Most of us are astounded to discover just how extensive and complex the plumbing system in plants is. Not only do plants take up water and nutrients through their roots, but also through their above-ground upholstery – their leaves.
Plants can take minerals from the air in the form of dust particles and floating ions. Indeed, some scientists believe the air contains all the nutrients plants need. A year’s rain delivers ample supplies of nitrogen, phosphorus and calcium, and these can be absorbed directly through the waxy cuticle that covers the outer cells of plants, or through the tiny openings (known as stomata or stomates) on the leaf surfaces.
Most plants have many tiny hairs on their leaves; the outer, waxy covering on these leaves provides an electrical charge which acts as an electret (a material with a permanent electrical charge). Similar wax-covered hairs on insects attract molecules out of the air, and there is evidence these plant hairs act as antennae to attract molecules from the air.
This ability of plants to absorb nutrients through their leaves is the basis of foliar feeding of some nutrients. It is often used to supply or to evoke a quicker response than is possible by relying on absorption through the plant roots.
Water and nutrient molecules are transported around the plant through two tubular vascular tissue systems (like pipes) – the xylem tissue takes them mainly upward, while the phloem carries food and minerals from one place to another.
When water and nutrients get into the xylem, they are carried upward through hollow, tubular vessels by a pulling force from above. Those parts of the plant, such as leaves and actively growing areas, that need water create a water deficit and pull the water up through the xylem.
Everywhere one or more leaves attach to the stem (what we call a node), there’s a complex “traffic interchange” where xylem and phloem tubes divide into branches that go out into the leaves. As the growing season progresses, mineral deposits can clog up the plumbing at the nodes of a plant in poor health – just as our house plumbing can get blocked.
Out into the leaf, the veins of the plumbing get smaller and smaller until the xylem vessel ends at the “food factory”. It’s surrounded by rows of tall, crystal-like columns, mostly transparent and studded with many emerald green, oval objects (chloroplasts).
It’s within these chloroplast-containing cells that the food is made which, ultimately, feeds nearly all life on earth. It’s where photosynthesis occurs – the chemical combining of two common materials (water and carbon dioxide) into a life-sustaining molecule (sugar). In other words, the plant is also a “chemical factory”.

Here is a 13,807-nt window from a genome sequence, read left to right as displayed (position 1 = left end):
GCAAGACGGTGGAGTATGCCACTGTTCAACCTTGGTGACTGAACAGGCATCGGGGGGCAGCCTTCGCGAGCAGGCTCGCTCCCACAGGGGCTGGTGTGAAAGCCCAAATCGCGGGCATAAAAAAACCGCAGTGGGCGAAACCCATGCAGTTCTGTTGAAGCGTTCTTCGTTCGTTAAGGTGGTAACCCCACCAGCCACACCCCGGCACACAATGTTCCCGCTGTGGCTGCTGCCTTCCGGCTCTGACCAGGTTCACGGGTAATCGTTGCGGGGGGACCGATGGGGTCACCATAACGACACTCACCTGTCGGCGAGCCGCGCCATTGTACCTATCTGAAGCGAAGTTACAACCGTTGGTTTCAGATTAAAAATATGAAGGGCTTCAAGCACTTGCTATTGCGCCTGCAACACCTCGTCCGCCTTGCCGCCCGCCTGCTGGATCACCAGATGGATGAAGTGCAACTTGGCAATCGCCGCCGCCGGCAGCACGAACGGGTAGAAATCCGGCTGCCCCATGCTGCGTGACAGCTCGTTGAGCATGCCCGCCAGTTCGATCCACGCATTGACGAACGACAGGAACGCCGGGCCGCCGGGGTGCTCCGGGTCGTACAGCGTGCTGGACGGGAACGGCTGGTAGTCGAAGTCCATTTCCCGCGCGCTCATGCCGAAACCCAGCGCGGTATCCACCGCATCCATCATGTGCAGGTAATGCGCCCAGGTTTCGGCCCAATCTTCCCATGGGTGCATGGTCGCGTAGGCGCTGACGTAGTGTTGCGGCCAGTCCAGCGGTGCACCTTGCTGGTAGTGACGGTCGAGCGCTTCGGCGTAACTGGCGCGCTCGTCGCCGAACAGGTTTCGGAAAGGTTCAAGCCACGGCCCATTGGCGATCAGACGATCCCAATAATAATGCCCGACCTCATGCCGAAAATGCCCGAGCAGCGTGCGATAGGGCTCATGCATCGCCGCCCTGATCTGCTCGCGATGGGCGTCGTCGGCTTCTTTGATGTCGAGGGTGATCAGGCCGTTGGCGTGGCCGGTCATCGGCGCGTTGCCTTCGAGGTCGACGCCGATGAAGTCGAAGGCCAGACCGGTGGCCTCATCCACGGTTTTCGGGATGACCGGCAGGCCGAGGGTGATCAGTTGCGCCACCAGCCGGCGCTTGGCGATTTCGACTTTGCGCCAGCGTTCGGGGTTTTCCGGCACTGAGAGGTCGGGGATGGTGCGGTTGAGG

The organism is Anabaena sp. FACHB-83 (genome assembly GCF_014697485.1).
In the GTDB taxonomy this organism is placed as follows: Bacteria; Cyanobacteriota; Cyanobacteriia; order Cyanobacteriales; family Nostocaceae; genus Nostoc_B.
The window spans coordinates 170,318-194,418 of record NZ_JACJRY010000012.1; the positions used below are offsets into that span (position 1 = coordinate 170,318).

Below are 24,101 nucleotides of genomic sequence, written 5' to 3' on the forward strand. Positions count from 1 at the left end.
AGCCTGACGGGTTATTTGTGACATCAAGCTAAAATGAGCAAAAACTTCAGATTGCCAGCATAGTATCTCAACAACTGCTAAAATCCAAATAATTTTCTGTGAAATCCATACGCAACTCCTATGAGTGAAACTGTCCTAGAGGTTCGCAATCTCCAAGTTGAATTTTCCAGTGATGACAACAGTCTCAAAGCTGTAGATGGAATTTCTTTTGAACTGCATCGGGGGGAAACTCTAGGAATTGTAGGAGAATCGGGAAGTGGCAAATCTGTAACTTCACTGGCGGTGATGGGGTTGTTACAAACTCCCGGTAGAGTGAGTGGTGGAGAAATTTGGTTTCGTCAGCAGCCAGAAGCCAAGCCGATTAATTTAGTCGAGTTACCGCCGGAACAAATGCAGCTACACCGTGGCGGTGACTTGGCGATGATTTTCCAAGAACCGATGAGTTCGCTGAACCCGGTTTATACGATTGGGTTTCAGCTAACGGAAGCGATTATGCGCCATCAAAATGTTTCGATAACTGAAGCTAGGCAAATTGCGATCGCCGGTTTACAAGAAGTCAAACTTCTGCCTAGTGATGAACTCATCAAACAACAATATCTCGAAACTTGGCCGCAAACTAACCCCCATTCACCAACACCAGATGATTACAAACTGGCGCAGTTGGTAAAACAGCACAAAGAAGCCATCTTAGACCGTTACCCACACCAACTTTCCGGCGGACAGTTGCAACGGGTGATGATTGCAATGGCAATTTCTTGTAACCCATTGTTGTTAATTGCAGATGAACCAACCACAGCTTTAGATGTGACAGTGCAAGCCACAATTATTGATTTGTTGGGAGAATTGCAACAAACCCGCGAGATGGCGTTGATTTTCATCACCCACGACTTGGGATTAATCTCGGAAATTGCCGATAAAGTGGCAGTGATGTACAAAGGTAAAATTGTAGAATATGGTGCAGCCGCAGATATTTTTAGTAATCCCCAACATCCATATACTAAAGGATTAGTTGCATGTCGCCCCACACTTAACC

Photosynthesis combines the raw materials of water and carbon dioxide by converting light energy from the sun into chemical energy to form the “manufactured product”. It’s a step-by-step process in and near the green chloroplasts inside the cells – just like the assembly line in any factory. The chloroplasts are green because they contain the pigment, chlorophyll, which “traps”, or absorbs, the light energy from the sun.
The sugar molecule (food) is a form of stored chemical energy. Incidentally, we run our motor vehicles on stored photosynthetic energy that was trapped thousands of years ago and changed into oil.
Chemical energy in cells is stored temporarily and carried from place to place in the cell by special energy carrier molecules. There are various types of carriers, but all contain one or more atoms of phosphorus – which, of course, is one of the macronutrients of plant nutrition. This ability to carry energy inside its cells is one of the main reasons plants and animals need phosphorus – and why P has been termed the “energy currency” of plants.
Nearly all “assembly-line” chemical changes in cells require enzymes – biological catalysts, or “spark plugs”, that speed up chemical reactions. Without them, chemical reactions would not occur fast enough to sustain life.
Enzymes are made up of a large protein molecule, and usually another necessary part, known as a cofactor, coenzyme or metal activator. This latter part can be a metal ion (iron, copper, zinc, magnesium, potassium or calcium) or an organic molecule (a vitamin or modified vitamin).
Each cell contains thousands of enzymes, each of which is very specific and can affect only one chemical change – only one step of the assembly line. Enzymes are believed to fit like a key into a lock on the surface of a substance, holding the reacting chemicals together long enough for reaction to take place.
And enzymes are the workers we’ve all dreamed about. They are not “used up”, but are released to perform the process over and over again – at a rate of anything from 10 to 10 million times a second!